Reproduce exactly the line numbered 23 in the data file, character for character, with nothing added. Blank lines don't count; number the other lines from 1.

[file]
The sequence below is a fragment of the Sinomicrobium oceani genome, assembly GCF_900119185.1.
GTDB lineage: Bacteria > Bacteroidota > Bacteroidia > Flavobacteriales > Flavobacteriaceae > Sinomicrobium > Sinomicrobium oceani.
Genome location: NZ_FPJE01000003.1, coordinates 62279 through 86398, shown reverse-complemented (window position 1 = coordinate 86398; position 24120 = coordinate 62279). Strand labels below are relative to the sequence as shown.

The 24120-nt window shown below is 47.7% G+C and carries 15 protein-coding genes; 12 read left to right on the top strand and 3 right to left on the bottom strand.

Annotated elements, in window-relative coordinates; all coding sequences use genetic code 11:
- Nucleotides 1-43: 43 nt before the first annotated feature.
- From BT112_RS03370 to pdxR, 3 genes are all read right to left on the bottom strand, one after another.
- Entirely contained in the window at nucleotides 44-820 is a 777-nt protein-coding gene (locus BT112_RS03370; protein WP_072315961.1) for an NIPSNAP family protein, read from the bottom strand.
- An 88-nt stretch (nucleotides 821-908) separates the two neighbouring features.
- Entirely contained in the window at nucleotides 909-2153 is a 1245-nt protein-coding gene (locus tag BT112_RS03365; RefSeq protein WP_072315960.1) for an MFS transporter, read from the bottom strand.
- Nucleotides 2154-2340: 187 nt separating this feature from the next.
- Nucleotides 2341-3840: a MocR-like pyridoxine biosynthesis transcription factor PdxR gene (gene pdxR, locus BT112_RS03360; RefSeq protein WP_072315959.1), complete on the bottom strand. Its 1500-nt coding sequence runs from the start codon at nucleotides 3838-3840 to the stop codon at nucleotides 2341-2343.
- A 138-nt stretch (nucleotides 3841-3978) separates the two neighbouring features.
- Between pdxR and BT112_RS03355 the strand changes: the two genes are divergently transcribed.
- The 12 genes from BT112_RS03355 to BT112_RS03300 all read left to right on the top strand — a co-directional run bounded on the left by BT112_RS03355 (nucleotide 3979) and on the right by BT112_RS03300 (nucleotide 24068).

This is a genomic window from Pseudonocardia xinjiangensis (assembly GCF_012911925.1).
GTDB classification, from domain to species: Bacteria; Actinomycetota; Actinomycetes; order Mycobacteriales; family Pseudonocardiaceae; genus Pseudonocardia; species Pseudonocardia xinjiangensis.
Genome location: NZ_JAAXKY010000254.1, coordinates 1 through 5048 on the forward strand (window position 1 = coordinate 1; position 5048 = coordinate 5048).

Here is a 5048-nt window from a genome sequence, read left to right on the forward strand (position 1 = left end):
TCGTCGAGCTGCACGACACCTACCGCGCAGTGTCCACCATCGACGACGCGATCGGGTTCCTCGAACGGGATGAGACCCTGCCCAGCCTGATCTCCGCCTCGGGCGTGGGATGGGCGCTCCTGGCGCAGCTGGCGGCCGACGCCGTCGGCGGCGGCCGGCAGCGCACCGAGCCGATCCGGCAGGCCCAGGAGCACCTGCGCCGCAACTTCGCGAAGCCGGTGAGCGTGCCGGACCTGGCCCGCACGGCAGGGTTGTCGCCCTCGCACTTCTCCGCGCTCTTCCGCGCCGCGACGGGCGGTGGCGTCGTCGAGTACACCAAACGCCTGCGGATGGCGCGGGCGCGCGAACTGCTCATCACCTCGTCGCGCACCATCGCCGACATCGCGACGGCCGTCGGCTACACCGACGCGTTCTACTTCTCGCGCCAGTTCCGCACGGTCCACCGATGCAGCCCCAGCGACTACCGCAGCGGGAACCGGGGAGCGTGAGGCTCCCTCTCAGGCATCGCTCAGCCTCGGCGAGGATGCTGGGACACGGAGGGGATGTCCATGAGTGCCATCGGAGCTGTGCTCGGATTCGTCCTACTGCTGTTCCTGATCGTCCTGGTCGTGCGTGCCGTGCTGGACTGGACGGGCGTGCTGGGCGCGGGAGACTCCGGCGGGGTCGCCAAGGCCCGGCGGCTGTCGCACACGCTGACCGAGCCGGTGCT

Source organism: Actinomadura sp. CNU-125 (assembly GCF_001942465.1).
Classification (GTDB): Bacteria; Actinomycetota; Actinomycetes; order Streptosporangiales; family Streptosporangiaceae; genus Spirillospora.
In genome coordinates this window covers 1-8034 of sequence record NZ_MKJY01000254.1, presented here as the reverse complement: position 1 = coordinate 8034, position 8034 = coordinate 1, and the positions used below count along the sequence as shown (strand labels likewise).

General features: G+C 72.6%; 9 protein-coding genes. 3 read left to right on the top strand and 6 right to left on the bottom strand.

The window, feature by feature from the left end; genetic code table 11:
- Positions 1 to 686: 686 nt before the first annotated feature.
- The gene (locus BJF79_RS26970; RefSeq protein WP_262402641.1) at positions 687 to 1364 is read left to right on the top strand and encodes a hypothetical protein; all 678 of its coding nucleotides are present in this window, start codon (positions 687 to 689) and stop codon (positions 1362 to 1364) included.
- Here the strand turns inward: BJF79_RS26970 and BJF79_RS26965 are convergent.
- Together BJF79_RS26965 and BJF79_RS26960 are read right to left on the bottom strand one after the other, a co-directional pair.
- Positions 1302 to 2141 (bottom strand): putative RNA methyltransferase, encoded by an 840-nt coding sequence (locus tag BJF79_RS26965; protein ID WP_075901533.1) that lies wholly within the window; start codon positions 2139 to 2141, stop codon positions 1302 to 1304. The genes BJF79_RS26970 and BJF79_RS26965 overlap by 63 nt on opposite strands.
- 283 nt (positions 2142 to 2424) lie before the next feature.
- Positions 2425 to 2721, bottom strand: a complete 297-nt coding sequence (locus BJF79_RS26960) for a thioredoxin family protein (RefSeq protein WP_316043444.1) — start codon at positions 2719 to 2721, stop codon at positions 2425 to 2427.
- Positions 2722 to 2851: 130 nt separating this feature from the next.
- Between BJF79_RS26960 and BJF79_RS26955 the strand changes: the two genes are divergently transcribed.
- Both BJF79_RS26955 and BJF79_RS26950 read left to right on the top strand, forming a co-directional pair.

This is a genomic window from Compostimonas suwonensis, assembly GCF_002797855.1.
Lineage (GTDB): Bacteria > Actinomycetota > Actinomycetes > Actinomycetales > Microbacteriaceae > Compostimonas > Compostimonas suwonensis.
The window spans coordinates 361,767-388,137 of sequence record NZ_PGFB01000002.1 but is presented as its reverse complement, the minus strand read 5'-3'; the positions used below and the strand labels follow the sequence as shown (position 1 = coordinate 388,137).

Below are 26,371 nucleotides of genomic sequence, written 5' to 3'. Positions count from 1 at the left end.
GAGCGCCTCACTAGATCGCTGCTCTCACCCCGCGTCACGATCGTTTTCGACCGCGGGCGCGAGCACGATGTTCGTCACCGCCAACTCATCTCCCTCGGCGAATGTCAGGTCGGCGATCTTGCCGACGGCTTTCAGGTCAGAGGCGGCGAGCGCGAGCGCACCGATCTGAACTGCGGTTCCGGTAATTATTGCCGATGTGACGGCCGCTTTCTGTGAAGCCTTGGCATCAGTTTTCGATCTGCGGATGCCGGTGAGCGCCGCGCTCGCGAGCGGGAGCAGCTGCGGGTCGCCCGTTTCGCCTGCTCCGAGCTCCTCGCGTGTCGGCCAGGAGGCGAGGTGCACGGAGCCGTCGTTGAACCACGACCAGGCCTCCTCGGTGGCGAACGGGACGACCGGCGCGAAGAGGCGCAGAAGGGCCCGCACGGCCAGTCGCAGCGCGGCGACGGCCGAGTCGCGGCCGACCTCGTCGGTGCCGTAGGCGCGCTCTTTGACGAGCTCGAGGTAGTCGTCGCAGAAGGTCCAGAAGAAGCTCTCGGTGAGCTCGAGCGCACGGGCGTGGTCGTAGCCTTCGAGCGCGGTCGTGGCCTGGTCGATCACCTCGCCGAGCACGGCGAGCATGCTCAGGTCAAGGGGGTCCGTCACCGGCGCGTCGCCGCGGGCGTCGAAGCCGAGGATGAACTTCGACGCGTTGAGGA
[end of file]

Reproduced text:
In genome coordinates this window covers 1-8034 of sequence record NZ_MKJY01000254.1, presented here as the reverse complement: position 1 = coordinate 8034, position 8034 = coordinate 1, and the positions used below count along the sequence as shown (strand labels likewise).